FermentationAt Spring Mountain they shoot for a peak fermentation temperature rising to 85°F after the cold soak. Fermentation after the cold soak lasts from 3 to 45 days depending upon vineyard, block, grape maturity, and grape variety. Decision making here is by taste and experience. Early maturing, heavily colored, high tannin grapes from high stress blocks may develop full balanced flavors in relatively short fermentations, while later maturing grapes of exceptional quality may benefit from extended maceration. All tanks are tasted daily. Decisions are made based on sensory evaluation, not recipe; though experience gained from year to year does guide what they look for and expect.
Fermenting tanks are pumped over twice a day. In a year where grape flavors are unusually intense they will pump over only once. One-half to one-third of the volume of the tank is sprayed over the cap on the fermenting must during each pump over. The pump- over is gentle and the fermenting liquid is distributed evenly through a revolving sprinkler. They pump over through a screen to a sump which also aerates the must. This keeps the yeast strong, lowers alcoholic conversion, and possibly helps in the development and polymerization of tannins. As the fermenting must drops in sugar, the length of time of a pump over is shortened. Once dry the lot may be given extended maceration on the skins. If this occurs they discontinue pumping over.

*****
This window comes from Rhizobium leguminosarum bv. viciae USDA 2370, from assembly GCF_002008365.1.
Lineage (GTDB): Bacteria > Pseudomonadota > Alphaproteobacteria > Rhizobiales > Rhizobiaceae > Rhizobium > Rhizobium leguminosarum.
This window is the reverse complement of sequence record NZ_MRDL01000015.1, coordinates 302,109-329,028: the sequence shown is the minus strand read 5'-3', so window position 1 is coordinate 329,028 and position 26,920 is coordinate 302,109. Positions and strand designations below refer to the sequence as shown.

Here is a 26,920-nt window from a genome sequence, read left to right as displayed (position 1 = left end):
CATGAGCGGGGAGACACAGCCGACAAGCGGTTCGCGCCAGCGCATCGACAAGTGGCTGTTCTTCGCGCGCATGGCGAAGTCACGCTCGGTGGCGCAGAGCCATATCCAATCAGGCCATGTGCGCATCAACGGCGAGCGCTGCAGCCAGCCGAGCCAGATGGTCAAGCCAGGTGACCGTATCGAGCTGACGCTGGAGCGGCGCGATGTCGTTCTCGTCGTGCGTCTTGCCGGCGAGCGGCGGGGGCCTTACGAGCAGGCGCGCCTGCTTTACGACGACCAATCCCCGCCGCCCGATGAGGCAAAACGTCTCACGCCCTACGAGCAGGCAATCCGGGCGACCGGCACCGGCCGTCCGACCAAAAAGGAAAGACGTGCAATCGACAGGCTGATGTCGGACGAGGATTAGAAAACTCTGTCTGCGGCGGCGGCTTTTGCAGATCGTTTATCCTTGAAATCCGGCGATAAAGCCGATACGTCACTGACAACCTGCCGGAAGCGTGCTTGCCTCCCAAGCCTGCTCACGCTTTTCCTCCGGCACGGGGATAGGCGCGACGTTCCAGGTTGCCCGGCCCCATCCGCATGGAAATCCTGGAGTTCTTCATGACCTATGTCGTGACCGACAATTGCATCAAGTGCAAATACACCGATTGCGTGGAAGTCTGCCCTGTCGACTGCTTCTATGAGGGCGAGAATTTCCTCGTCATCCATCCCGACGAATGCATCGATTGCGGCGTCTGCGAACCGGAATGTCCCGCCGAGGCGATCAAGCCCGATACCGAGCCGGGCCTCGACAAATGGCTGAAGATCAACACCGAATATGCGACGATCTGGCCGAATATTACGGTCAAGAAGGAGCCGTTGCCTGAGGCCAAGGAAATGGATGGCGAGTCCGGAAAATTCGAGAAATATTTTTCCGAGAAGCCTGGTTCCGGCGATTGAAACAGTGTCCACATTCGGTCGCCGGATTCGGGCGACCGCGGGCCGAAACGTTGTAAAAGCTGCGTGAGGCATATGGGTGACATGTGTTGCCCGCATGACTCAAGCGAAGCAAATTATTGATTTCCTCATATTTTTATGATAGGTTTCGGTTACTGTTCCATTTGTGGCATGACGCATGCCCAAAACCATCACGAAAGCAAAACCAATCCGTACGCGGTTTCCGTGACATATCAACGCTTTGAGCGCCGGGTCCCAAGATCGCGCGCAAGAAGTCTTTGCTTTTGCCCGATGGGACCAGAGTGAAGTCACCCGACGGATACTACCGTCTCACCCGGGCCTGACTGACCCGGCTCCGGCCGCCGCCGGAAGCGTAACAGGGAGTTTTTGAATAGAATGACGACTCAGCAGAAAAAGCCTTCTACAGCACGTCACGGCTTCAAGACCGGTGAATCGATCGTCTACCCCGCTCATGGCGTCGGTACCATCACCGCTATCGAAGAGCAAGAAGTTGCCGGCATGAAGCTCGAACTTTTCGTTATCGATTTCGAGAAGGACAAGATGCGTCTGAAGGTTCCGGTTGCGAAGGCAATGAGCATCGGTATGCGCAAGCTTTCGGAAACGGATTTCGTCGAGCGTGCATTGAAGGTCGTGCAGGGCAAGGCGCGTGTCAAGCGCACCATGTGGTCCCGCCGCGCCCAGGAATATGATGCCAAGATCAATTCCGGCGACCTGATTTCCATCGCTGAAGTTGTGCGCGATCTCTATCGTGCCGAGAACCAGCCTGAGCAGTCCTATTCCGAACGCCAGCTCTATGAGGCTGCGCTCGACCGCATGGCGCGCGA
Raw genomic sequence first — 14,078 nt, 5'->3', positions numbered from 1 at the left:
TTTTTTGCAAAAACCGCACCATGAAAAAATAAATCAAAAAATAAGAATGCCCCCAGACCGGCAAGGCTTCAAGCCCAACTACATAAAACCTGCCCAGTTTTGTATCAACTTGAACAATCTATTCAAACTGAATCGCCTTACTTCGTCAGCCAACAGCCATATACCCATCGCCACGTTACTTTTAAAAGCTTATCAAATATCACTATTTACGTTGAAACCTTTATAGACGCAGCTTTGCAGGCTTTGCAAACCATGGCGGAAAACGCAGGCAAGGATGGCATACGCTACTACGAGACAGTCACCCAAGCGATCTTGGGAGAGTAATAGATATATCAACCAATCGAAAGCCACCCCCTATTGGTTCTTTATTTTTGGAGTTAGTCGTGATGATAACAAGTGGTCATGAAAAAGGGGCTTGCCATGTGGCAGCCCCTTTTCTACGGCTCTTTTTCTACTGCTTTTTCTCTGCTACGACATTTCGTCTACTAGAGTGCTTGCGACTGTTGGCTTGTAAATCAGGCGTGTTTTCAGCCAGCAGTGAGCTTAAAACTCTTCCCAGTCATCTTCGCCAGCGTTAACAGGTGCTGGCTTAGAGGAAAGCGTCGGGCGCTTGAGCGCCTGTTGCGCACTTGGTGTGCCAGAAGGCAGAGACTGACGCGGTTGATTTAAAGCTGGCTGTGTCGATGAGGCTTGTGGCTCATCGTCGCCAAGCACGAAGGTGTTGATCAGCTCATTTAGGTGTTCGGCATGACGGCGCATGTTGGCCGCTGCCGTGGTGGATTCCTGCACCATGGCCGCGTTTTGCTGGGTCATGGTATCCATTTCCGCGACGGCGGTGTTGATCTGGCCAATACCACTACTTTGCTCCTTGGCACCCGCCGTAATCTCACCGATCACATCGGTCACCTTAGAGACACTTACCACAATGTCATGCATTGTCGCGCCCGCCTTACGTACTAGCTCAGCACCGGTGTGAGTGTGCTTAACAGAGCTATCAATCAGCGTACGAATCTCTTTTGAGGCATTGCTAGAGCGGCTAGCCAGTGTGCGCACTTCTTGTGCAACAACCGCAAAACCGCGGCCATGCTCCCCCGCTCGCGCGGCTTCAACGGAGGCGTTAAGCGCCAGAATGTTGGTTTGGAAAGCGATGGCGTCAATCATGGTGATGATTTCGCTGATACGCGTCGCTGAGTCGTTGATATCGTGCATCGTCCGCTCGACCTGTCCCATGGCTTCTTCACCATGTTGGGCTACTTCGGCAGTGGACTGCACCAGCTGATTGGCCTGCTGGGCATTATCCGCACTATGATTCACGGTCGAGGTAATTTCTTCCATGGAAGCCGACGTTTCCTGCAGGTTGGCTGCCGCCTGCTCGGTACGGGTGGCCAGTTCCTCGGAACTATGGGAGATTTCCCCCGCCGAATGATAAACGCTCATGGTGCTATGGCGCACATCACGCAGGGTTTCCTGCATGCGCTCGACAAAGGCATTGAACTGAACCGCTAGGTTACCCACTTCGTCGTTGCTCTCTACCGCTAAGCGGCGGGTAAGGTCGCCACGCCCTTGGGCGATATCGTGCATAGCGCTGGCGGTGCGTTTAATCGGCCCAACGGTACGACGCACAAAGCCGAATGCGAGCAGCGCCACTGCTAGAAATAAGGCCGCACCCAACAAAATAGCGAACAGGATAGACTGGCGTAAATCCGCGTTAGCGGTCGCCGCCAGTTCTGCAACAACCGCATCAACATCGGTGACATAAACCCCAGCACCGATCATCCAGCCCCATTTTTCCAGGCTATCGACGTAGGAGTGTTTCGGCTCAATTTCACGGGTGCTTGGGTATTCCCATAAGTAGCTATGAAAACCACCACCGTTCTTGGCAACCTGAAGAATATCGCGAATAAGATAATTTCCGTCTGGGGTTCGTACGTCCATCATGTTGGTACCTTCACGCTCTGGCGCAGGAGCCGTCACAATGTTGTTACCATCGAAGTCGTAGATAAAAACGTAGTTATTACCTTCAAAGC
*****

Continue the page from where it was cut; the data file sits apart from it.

Primary fermentation occurs in jacketed stainless steel containers of 5, 6, and 10 ton capacities. The red grapes are conveyed directly to the fermenting tanks from the crusher. Batch sizes vary from two ton lots to full fermenters. Occasionally they have a very small lot that needs to be kept separate. They use ½ ton plastic bins with open tops and lids for the primary fermentation of these tiny lots.
Free run and press wines are kept a temperatures between 68°F and 72°F until the completion of malolactic fermentation. At the completion of malolactic fermentation the wines are racked with a vigorous splash, and then receive a small addition of sulfur dioxide.